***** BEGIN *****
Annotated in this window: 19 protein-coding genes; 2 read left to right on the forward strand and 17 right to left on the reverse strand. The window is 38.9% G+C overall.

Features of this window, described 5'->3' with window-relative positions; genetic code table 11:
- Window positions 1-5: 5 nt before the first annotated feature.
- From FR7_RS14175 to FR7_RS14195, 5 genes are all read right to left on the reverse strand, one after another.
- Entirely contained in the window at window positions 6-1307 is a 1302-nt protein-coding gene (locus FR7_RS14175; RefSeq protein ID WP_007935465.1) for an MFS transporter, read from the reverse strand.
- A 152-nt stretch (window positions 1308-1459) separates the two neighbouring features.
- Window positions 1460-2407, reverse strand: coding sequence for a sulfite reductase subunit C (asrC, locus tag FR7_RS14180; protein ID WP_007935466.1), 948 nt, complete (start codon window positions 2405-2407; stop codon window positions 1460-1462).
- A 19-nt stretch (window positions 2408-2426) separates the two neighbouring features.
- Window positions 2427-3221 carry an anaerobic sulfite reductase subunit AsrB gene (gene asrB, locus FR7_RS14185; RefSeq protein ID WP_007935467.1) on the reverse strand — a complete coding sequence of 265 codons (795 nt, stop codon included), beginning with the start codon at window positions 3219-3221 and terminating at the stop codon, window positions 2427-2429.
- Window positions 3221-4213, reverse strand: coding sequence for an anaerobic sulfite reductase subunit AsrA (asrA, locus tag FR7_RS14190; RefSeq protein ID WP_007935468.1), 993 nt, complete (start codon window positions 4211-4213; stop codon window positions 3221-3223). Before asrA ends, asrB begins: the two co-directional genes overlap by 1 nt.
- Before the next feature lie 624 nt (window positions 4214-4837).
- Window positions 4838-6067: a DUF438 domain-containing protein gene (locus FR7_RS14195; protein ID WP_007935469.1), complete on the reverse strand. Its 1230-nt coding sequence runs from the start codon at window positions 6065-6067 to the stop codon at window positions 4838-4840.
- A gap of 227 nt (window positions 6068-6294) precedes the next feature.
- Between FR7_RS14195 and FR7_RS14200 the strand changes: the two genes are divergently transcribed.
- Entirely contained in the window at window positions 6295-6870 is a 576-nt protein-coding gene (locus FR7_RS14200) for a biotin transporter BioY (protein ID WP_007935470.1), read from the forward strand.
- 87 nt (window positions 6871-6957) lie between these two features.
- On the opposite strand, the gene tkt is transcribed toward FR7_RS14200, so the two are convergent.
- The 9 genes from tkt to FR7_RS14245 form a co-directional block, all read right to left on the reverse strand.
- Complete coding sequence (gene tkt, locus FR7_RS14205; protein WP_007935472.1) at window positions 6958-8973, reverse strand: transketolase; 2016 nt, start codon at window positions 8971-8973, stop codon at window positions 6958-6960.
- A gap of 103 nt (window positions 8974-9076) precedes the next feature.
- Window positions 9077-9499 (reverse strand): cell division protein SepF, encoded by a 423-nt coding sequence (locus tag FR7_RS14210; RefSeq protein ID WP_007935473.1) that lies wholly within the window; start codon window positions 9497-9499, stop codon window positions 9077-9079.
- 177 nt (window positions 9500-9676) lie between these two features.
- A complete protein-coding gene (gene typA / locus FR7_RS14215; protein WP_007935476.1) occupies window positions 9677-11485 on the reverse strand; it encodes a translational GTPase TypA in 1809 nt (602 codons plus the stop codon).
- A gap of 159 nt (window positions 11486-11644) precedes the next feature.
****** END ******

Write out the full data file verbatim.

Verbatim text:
Annotated in this window: 19 protein-coding genes; 2 read left to right on the forward strand and 17 right to left on the reverse strand. The window is 38.9% G+C overall.

Features of this window, described 5'->3' with window-relative positions; genetic code table 11:
- Window positions 1-5: 5 nt before the first annotated feature.
- From FR7_RS14175 to FR7_RS14195, 5 genes are all read right to left on the reverse strand, one after another.
- Entirely contained in the window at window positions 6-1307 is a 1302-nt protein-coding gene (locus FR7_RS14175; RefSeq protein ID WP_007935465.1) for an MFS transporter, read from the reverse strand.
- A 152-nt stretch (window positions 1308-1459) separates the two neighbouring features.
- Window positions 1460-2407, reverse strand: coding sequence for a sulfite reductase subunit C (asrC, locus tag FR7_RS14180; protein ID WP_007935466.1), 948 nt, complete (start codon window positions 2405-2407; stop codon window positions 1460-1462).
- A 19-nt stretch (window positions 2408-2426) separates the two neighbouring features.
- Window positions 2427-3221 carry an anaerobic sulfite reductase subunit AsrB gene (gene asrB, locus FR7_RS14185; RefSeq protein ID WP_007935467.1) on the reverse strand — a complete coding sequence of 265 codons (795 nt, stop codon included), beginning with the start codon at window positions 3219-3221 and terminating at the stop codon, window positions 2427-2429.
- Window positions 3221-4213, reverse strand: coding sequence for an anaerobic sulfite reductase subunit AsrA (asrA, locus tag FR7_RS14190; RefSeq protein ID WP_007935468.1), 993 nt, complete (start codon window positions 4211-4213; stop codon window positions 3221-3223). Before asrA ends, asrB begins: the two co-directional genes overlap by 1 nt.
- Before the next feature lie 624 nt (window positions 4214-4837).
- Window positions 4838-6067: a DUF438 domain-containing protein gene (locus FR7_RS14195; protein ID WP_007935469.1), complete on the reverse strand. Its 1230-nt coding sequence runs from the start codon at window positions 6065-6067 to the stop codon at window positions 4838-4840.
- A gap of 227 nt (window positions 6068-6294) precedes the next feature.
- Between FR7_RS14195 and FR7_RS14200 the strand changes: the two genes are divergently transcribed.
- Entirely contained in the window at window positions 6295-6870 is a 576-nt protein-coding gene (locus FR7_RS14200) for a biotin transporter BioY (protein ID WP_007935470.1), read from the forward strand.
- 87 nt (window positions 6871-6957) lie between these two features.
- On the opposite strand, the gene tkt is transcribed toward FR7_RS14200, so the two are convergent.
- The 9 genes from tkt to FR7_RS14245 form a co-directional block, all read right to left on the reverse strand.
- Complete coding sequence (gene tkt, locus FR7_RS14205; protein WP_007935472.1) at window positions 6958-8973, reverse strand: transketolase; 2016 nt, start codon at window positions 8971-8973, stop codon at window positions 6958-6960.
- A gap of 103 nt (window positions 8974-9076) precedes the next feature.
- Window positions 9077-9499 (reverse strand): cell division protein SepF, encoded by a 423-nt coding sequence (locus tag FR7_RS14210; RefSeq protein ID WP_007935473.1) that lies wholly within the window; start codon window positions 9497-9499, stop codon window positions 9077-9079.
- 177 nt (window positions 9500-9676) lie between these two features.
- A complete protein-coding gene (gene typA / locus FR7_RS14215; protein WP_007935476.1) occupies window positions 9677-11485 on the reverse strand; it encodes a translational GTPase TypA in 1809 nt (602 codons plus the stop codon).
- A gap of 159 nt (window positions 11486-11644) precedes the next feature.